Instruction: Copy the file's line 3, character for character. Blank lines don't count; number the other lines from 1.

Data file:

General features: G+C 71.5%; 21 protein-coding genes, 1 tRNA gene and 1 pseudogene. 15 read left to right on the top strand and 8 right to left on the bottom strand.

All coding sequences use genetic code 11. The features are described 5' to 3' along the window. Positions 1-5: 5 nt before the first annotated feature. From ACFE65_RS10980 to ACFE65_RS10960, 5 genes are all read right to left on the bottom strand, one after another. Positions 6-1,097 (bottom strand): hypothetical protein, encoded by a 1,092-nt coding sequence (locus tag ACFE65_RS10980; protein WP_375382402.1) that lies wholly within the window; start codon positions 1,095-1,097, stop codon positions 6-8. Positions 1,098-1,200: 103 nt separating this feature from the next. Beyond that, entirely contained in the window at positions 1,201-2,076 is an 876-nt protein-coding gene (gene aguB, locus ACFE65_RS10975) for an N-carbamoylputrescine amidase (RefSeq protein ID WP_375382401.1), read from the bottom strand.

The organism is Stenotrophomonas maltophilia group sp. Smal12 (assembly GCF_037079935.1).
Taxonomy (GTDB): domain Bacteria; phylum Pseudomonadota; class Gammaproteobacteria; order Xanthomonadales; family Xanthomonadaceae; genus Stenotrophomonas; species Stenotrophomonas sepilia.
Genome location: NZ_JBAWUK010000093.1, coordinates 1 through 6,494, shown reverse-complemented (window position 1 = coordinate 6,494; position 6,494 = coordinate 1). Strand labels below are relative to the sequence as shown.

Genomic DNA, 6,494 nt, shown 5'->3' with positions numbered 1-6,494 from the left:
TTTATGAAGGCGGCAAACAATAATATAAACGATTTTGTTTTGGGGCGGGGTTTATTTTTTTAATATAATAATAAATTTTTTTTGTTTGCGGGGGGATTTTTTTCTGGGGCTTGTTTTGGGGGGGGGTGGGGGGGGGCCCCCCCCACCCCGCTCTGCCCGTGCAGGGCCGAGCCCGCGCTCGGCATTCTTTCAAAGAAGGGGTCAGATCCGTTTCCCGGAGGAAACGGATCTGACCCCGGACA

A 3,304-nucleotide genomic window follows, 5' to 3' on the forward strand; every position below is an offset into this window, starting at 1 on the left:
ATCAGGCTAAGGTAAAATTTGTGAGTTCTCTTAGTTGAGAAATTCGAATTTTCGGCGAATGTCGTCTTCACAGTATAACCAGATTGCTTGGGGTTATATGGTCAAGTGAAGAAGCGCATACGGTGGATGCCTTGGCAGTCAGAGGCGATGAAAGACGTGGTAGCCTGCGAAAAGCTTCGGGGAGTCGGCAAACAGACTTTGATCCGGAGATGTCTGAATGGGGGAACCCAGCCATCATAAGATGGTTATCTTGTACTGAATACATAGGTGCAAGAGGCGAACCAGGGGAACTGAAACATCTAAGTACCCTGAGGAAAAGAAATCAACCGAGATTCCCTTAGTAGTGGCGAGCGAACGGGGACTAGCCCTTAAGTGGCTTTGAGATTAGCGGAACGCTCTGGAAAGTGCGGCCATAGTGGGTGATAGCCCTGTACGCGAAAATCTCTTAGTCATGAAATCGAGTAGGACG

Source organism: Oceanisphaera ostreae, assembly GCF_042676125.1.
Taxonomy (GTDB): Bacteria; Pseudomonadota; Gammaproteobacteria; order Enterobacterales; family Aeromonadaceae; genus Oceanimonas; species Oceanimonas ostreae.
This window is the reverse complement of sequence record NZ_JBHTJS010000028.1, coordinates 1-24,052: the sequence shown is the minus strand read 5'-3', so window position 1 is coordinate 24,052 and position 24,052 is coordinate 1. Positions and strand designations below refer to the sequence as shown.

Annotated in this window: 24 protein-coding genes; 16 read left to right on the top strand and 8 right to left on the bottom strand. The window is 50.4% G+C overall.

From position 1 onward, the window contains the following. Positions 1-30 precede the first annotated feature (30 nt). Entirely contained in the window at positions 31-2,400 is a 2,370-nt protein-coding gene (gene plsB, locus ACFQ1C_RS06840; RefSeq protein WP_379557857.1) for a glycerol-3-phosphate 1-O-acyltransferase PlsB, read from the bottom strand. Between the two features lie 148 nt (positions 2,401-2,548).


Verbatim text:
The organism is Stenotrophomonas maltophilia group sp. Smal12 (assembly GCF_037079935.1).